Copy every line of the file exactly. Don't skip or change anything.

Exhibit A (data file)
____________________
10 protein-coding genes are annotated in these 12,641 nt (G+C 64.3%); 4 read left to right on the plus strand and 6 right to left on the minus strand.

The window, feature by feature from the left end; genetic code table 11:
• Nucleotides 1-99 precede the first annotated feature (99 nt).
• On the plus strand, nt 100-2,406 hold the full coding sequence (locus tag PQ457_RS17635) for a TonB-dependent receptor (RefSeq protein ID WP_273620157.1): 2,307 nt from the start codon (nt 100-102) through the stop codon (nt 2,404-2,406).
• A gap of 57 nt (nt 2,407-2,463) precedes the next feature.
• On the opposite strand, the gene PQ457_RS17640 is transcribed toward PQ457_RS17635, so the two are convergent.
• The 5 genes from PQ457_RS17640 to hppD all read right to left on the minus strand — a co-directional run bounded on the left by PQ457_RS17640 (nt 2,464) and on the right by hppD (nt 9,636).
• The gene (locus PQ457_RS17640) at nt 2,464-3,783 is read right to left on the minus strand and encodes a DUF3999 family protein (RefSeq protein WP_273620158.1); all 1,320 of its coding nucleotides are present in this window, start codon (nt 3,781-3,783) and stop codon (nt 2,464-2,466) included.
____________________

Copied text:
10 protein-coding genes are annotated in these 12,641 nt (G+C 64.3%); 4 read left to right on the plus strand and 6 right to left on the minus strand.

The window, feature by feature from the left end; genetic code table 11:
• Nucleotides 1-99 precede the first annotated feature (99 nt).
• On the plus strand, nt 100-2,406 hold the full coding sequence (locus tag PQ457_RS17635) for a TonB-dependent receptor (RefSeq protein ID WP_273620157.1): 2,307 nt from the start codon (nt 100-102) through the stop codon (nt 2,404-2,406).
• A gap of 57 nt (nt 2,407-2,463) precedes the next feature.
• On the opposite strand, the gene PQ457_RS17640 is transcribed toward PQ457_RS17635, so the two are convergent.
• The 5 genes from PQ457_RS17640 to hppD all read right to left on the minus strand — a co-directional run bounded on the left by PQ457_RS17640 (nt 2,464) and on the right by hppD (nt 9,636).
• The gene (locus PQ457_RS17640) at nt 2,464-3,783 is read right to left on the minus strand and encodes a DUF3999 family protein (RefSeq protein WP_273620158.1); all 1,320 of its coding nucleotides are present in this window, start codon (nt 3,781-3,783) and stop codon (nt 2,464-2,466) included.